Daniël Hoenderdos & Koen Brundel
“To a large extent, all work is incomplete. It’s completed by the person who is looking at it.”
Anish Kapoor (Gilfoyle 2006:143)
Public spaces are considered successful when people make use of them (Francis, 2003). This statement by itself is of course no great revelation: public space without public would simply be just space.
Identification, sense-of-place and the ability to create meaning in the outcomes of daily experiences have been shown to attract the required people (Cresswell, 2004). Urban design and public art play a significant role in achieving this.
Social and economic theory further suggests that public art supports social cohesion, boosts urban areas and makes great tools for city marketing. As a consequence of these insights, many cities have adopted new forms of public art, either as a flagship project for international profiling or, the other end of the spectrum, community-art projects focusing on engagement at the neighborhood level (Hall, 2003a,b & Remesar, 2005a as cited by Zebracki et al., 2010, pp. 787-788.).
Millennium Park in Chicago Illinois is one of those giant, multimillion flagship pieces of urban renewal, designed to include the Loop into the spaces of flows.Millennium Park is sited in the northeast corner of Chicago’s Grand Park (see map 1), originally designed by Burnham (1909) during the City Beautiful era, it received a multimillion restyling in the early 2000s.
Amongst others, sites in the Millennium Park include star architect Frank Gehry’s Jay
Pritzkers Pavillion and BP Bridge, Jaumes Plensa’s Crown Fountain and Anish Kapoors ‘Cloud Gate’ – more commonly known by the Chicago colloquialism ‘da Bean’.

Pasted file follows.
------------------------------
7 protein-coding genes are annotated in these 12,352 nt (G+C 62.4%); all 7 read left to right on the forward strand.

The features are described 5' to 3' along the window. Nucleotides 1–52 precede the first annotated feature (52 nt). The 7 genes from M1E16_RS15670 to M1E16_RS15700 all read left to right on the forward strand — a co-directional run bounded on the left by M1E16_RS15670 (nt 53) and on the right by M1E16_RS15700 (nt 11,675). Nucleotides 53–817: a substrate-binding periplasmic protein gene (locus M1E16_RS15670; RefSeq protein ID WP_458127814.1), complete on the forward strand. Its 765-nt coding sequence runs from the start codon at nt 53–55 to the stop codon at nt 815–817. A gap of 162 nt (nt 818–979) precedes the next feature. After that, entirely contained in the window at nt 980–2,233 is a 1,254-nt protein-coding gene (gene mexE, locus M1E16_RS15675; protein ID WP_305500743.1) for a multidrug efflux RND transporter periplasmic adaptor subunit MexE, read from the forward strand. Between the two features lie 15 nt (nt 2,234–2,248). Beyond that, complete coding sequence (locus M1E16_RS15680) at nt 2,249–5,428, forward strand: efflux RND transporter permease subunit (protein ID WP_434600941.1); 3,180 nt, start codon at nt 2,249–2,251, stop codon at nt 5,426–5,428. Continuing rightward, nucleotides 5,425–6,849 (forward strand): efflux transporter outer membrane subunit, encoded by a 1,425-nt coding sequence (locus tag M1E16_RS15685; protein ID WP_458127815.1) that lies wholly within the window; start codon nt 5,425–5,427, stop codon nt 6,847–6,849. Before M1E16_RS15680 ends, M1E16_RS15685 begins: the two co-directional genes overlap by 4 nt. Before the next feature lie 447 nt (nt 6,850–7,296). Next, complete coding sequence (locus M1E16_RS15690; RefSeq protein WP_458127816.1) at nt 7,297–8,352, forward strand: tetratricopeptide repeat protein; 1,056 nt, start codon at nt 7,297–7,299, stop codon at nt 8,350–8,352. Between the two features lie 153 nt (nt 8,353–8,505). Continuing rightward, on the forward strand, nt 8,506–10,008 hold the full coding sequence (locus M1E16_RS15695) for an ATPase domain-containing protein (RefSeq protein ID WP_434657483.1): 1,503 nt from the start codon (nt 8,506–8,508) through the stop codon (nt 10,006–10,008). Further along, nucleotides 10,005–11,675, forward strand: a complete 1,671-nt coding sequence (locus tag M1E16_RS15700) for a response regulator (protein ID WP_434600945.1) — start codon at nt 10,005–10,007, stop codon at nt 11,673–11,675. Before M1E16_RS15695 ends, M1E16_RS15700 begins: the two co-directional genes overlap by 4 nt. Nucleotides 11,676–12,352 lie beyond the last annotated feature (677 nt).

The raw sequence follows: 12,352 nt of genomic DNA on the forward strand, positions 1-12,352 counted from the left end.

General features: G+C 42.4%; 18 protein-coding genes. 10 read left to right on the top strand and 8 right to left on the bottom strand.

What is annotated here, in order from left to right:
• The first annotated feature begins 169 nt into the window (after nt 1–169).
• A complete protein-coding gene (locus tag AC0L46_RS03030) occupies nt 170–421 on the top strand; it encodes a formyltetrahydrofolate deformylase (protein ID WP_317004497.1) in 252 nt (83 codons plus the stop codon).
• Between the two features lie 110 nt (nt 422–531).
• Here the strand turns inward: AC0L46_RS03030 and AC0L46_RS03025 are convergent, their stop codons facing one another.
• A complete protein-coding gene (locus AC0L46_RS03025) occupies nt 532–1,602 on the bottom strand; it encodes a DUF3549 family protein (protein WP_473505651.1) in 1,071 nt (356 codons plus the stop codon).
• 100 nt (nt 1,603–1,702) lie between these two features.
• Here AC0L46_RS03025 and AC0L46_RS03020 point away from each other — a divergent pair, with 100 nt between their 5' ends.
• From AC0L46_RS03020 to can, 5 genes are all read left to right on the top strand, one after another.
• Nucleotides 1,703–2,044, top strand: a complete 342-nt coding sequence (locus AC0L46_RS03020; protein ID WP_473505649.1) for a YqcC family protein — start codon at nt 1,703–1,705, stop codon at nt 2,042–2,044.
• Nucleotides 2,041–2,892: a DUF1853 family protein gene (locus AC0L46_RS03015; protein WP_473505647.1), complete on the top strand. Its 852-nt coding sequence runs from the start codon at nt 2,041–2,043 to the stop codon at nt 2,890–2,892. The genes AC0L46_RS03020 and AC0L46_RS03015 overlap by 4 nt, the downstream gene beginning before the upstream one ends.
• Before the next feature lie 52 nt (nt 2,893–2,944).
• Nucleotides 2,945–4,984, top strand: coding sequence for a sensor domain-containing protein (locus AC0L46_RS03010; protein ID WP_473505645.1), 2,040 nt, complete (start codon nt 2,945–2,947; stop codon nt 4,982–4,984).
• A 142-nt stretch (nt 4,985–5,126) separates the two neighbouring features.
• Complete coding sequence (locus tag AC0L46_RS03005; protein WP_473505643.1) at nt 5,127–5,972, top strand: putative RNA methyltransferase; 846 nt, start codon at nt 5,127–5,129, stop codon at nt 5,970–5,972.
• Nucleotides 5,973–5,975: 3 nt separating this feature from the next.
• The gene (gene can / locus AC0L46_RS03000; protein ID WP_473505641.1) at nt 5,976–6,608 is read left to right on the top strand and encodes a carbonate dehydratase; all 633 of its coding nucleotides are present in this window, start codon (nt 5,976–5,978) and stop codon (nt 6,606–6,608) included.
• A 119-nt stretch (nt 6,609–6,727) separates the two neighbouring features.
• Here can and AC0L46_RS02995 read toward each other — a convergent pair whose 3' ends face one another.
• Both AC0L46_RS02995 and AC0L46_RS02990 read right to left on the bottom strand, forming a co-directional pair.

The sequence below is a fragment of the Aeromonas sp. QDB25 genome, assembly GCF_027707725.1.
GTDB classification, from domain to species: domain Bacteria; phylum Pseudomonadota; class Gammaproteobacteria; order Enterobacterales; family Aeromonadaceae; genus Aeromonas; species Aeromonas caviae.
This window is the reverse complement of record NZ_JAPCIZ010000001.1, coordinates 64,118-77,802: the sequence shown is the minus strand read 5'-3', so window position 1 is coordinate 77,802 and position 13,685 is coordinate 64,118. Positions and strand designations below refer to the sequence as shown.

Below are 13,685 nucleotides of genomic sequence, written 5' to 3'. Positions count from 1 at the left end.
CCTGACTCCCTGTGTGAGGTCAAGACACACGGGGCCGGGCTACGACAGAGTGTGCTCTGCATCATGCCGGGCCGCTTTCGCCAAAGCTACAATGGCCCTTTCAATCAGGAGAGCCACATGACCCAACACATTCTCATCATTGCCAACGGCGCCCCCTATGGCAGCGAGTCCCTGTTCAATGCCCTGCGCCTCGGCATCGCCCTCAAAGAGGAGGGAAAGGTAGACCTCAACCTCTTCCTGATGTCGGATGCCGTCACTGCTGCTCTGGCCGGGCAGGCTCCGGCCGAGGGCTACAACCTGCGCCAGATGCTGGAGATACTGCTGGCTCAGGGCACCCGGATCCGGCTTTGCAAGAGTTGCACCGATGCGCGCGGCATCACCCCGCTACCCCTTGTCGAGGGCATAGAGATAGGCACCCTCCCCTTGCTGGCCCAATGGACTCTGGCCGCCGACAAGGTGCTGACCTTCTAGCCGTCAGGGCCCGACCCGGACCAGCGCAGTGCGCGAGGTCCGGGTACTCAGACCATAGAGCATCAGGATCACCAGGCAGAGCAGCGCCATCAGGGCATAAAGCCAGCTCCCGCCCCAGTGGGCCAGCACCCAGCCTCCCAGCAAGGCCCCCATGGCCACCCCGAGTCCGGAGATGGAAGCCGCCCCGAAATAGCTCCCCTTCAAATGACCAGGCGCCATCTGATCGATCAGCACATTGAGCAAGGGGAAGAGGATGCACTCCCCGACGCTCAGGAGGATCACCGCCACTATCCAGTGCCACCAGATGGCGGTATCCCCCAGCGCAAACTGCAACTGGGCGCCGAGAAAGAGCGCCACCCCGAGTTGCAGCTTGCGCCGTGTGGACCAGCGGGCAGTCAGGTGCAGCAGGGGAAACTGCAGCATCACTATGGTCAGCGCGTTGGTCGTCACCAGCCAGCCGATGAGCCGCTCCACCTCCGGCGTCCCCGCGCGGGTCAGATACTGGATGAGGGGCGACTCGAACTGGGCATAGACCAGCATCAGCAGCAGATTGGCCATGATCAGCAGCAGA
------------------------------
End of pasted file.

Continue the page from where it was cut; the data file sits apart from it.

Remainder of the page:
It is one of the largest sculptures in the world (10 x 20 x 13 meter weighing at 99,8 metric tons) comprising of 168 stainless steel plates polished to a degree that makes
its seams invisible in an symmetrical, amoeba-like, rounded, shape with a giant hole in the middle (see picture 1).
Anish Kapoor is very interested in nothing (Gayford, 2008). Many of his works feature omissions, “negative space, in spaces filled with a nothingness that is, paradoxically, deeply present” (Higgins, 2008).
The giant ‘bean’ that comprises Cloud Gate is no exception. It is not just that of what’s physically there – it is as much about what isn’t: without the hole in the middle, the arch would not be an arch. Due to its reflective exterior, Cloud Gate is more than the object in space as the surrounding space is tied into the sculpture. Change the locale, and you change Cloud Gate. In this manner, Cloud Gate explores universal metaphysical polarities: “being and non-being, place and non-place, tangible and intangible” (Gilfoyle 2006:261).
But the meaning which an artist’s (or planner) ascribes to an artwork and its surrounding public space doesn’t by definition need to coincide with users’ experience of the place. In urban theory Lefebrve (1991) makes a distinction between representation of space and spatial practice. Representation of space refers to the space as planned and conceived by artist and planners and spatial practice refers to the way users actually perceive the place. Urban space can fall into a conflict at this point, which raises questions regarding for whom experience and meaning are created.
“For far too long, it seems to me, since the 19th century, there’s been a loss of purpose – what is this object doing out there?”
When creating Cloud Gate, Kapoor set out to change public art from passive and still to interactive and dynamic. “Public sculpture is a problem”, he declared it was officially revealed. “For far too long, it seems to me, since the 19th century, there’s been a loss of purpose – what is this object doing out there?” (Becker, 2004)
Good question. What is this object doing out here?
Since Cloud Gate is as much about itself as its locale, asking what Cloud Gate is doing, is the same as asking what its visitors are doing. The experience of Cloud Gate differs with the weather, the time of day, the season and the behaviors of its visitors. Observing on two different days, one morning and one afternoon, both mildly sunny, show a full set of difference experiences and Cloud Gates.
This paper aims to engage in the large discourse of public art and public space by asking an ostensible simple question:
How do people interact with public art piece Cloud Gate and does it achieve its goal of interaction?